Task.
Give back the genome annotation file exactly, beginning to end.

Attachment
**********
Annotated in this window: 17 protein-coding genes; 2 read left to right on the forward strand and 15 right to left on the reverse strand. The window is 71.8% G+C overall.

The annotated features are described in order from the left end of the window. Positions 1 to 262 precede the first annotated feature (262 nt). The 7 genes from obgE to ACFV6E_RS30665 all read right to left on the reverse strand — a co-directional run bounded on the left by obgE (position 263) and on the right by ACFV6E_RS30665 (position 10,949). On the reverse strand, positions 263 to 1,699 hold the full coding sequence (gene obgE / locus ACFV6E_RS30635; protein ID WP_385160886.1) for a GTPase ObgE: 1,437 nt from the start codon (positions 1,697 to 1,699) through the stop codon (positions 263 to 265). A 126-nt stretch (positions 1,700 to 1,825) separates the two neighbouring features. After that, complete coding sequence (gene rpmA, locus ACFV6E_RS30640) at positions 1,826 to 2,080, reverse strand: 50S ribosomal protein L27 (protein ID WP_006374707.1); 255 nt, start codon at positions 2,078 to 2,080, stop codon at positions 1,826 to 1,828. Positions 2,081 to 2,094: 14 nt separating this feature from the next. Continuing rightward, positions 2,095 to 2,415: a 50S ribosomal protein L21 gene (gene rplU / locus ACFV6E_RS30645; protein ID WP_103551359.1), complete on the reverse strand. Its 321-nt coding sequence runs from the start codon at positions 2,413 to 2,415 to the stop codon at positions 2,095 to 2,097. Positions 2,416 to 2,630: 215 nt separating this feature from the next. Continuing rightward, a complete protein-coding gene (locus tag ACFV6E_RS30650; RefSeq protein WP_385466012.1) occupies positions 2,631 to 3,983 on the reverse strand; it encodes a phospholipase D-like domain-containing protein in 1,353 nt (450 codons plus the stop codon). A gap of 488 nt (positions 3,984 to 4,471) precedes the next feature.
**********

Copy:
Annotated in this window: 17 protein-coding genes; 2 read left to right on the forward strand and 15 right to left on the reverse strand. The window is 71.8% G+C overall.

The annotated features are described in order from the left end of the window. Positions 1 to 262 precede the first annotated feature (262 nt). The 7 genes from obgE to ACFV6E_RS30665 all read right to left on the reverse strand — a co-directional run bounded on the left by obgE (position 263) and on the right by ACFV6E_RS30665 (position 10,949). On the reverse strand, positions 263 to 1,699 hold the full coding sequence (gene obgE / locus ACFV6E_RS30635; protein ID WP_385160886.1) for a GTPase ObgE: 1,437 nt from the start codon (positions 1,697 to 1,699) through the stop codon (positions 263 to 265). A 126-nt stretch (positions 1,700 to 1,825) separates the two neighbouring features. After that, complete coding sequence (gene rpmA, locus ACFV6E_RS30640) at positions 1,826 to 2,080, reverse strand: 50S ribosomal protein L27 (protein ID WP_006374707.1); 255 nt, start codon at positions 2,078 to 2,080, stop codon at positions 1,826 to 1,828. Positions 2,081 to 2,094: 14 nt separating this feature from the next. Continuing rightward, positions 2,095 to 2,415: a 50S ribosomal protein L21 gene (gene rplU / locus ACFV6E_RS30645; protein ID WP_103551359.1), complete on the reverse strand. Its 321-nt coding sequence runs from the start codon at positions 2,413 to 2,415 to the stop codon at positions 2,095 to 2,097. Positions 2,416 to 2,630: 215 nt separating this feature from the next. Continuing rightward, a complete protein-coding gene (locus tag ACFV6E_RS30650; RefSeq protein WP_385466012.1) occupies positions 2,631 to 3,983 on the reverse strand; it encodes a phospholipase D-like domain-containing protein in 1,353 nt (450 codons plus the stop codon). A gap of 488 nt (positions 3,984 to 4,471) precedes the next feature.